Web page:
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FAA Admits LAX Tower is “Severely Understaffed,” Embraces “No Manager Left Behind” Policy at Oakland Center - (12/12/2005)

CONTACT: Jeff Tilley (Oakland), 510/673.1398; Scott Conde (Oak.), 510/673.0237; Mike Foote (LAX), 562/619.7107

LOS ANGELES and FREMONT, Calif. – The Federal Aviation Administration has admitted that the control tower at Los Angeles International Airport is “severely understaffed,” but continues to ignore dwindling staffing numbers at its busy Oakland Air Route Traffic Control Center in Fremont, Calif., while making sure its own supervisor ranks are completely full.

Both issues raise serious safety concerns at a time when the National Transportation Safety Board has identified runway incursions – especially at LAX – as its top concern. Despite Oakland Center’s staffing shortage, the FAA is attempting to implement a new oceanic traffic tracking system and keep up with rising traffic counts.

The FAA’s admission of a staffing problem at LAX came in a letter written by Western Pacific Regional Counsel Monroe P. Balton, dated Sept. 15, 2005, who denied a lawyer’s request to take depositions of two controllers simultaneously in a private legal matter. “The Airport Traffic Control Tower at Los Angeles is severely understaffed,” Balton wrote. “It would unduly disrupt the operation of the tower,” if the controllers were absent. Currently, LAX is four controllers short of the 47 positions the FAA has authorized it to employ. Two more controllers are scheduled to leave by March. FAA managers have also allowed shifts to run short of controllers instead of scheduling overtime when needed. Under this new policy, the facility has gone from zero operational errors in two and a half years to six in the past 18 months. Runway incursions are spiking as well.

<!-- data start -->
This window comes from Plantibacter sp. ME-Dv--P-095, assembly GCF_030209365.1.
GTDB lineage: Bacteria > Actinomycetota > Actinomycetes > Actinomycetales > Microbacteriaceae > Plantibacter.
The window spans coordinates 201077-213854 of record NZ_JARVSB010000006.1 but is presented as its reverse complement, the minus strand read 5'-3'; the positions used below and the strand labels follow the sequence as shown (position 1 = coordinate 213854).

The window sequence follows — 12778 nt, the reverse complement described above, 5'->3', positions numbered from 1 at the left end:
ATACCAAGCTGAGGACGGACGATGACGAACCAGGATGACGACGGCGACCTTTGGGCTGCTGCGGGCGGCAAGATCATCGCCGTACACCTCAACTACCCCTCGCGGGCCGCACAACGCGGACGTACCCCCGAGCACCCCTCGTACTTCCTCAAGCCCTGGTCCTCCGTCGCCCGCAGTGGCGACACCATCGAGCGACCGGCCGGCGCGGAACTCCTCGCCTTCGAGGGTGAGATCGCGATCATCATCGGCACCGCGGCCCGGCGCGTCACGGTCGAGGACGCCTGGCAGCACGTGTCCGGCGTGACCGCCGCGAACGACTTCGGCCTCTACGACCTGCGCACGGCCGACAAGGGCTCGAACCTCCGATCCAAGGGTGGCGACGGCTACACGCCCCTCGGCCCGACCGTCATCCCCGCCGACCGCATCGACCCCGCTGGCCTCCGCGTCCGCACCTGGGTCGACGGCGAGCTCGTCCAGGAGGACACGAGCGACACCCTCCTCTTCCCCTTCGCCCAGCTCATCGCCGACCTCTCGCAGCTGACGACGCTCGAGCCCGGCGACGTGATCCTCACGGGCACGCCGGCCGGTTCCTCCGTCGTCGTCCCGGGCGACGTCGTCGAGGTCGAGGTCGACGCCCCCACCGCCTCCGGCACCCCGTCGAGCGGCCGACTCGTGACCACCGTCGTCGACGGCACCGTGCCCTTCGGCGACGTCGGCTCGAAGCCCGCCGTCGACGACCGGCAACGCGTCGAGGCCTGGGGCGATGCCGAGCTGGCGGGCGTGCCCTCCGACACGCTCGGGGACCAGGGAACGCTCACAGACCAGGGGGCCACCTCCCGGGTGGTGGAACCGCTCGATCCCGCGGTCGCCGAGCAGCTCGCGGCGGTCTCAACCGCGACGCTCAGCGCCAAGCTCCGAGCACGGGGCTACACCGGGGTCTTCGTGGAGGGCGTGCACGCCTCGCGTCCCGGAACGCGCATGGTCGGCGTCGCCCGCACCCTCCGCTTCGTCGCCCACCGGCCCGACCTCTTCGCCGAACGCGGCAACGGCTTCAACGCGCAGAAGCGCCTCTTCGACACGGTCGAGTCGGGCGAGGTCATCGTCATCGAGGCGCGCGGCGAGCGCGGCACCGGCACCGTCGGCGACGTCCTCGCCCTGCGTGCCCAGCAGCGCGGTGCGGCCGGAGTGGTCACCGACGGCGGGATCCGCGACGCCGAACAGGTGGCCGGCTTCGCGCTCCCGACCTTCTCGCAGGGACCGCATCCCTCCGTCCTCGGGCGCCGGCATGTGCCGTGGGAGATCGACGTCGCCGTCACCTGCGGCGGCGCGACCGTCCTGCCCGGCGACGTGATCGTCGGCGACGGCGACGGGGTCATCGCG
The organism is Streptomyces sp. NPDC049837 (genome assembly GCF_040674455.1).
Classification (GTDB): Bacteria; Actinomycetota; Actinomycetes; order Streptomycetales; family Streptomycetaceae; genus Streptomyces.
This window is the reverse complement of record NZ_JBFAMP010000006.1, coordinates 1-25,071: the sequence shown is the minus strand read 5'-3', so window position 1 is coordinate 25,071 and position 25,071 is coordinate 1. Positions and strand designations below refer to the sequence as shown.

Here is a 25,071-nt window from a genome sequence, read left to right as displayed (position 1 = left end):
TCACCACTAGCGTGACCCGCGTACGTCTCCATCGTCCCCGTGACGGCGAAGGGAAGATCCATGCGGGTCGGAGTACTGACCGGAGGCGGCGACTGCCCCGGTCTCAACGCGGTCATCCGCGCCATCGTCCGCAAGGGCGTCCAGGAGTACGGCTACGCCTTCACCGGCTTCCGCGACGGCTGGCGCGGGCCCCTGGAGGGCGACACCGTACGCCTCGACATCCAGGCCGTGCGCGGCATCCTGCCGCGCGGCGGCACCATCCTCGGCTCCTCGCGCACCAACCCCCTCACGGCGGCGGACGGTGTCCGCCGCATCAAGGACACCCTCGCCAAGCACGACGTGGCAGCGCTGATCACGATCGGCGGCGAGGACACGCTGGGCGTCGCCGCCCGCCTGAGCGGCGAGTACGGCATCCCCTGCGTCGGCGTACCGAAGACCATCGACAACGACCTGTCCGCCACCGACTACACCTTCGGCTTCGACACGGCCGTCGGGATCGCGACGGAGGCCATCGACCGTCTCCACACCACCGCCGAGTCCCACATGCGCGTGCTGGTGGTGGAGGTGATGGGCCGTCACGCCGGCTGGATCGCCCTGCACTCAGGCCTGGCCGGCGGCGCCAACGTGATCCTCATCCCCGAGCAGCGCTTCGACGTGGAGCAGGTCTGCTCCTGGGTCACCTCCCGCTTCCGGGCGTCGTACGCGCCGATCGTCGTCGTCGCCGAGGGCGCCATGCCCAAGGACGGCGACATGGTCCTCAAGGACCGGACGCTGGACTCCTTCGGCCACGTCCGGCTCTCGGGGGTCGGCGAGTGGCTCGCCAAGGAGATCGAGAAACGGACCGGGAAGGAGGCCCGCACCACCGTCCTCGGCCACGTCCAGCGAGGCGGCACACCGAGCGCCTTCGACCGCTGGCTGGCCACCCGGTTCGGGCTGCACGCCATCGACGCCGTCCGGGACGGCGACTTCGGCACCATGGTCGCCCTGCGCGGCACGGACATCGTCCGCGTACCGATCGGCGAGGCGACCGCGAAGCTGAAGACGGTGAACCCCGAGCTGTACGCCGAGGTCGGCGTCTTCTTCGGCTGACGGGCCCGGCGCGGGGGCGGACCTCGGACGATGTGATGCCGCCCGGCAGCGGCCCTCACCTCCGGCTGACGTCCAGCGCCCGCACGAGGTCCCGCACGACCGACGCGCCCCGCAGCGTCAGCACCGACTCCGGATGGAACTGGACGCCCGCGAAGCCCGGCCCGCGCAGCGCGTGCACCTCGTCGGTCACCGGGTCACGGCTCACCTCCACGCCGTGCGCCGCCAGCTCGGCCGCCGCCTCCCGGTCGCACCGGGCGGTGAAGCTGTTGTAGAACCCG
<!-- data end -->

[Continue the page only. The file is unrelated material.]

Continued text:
In Oakland, the FAA says the center is authorized to have 268 controllers but currently employs just 150. The FAA has also authorized the facility to have 54 managers and supervisors. Currently, the center employs … 54.

“The FAA is practicing a ‘no manager position left behind’ policy at the expense of controller staffing and passenger safety,” said John Carr, president of the National Air Traffic Controllers Association. “Basically, you have more managers watching fewer controllers juggling more and more airplanes. No matter how the FAA will spin this, it is definitely not a formula for safety in the skies above Northern California.”

To make matters worse in Oakland, by February 2006, the center will lose five controllers to transfers or retirement – this in addition to the 30 departures that have occurred in the last three months. Although the facility has 101 trainees, they are taking longer than the FAA’s stated average of three years to become fully certified. In fact, 25 have already exceeded three years and have at least one more to go. Meanwhile, traffic has increased over 10 percent in the past three years.

“The FAA is playing a dangerous game of staffing limbo, effectively saying, ‘how low can we go,’” Oakland Center NATCA facility representative Jeff Tilley said. “But the lower the bar goes, the lower the margin of safety falls. Working more airplanes with almost one-third less controllers makes for a very stressful workplace. Factor in forced overtime, and controllers are getting burned out. It’s like carrying two dozen eggs in a box designed for one dozen. It’s getting harder and harder to keep them from breaking, but at some point, the box will not be able to handle any more eggs without dropping some. Someone needs to shut off the limbo music, admit there’s a staffing problem and fix it before the box breaks as well.”

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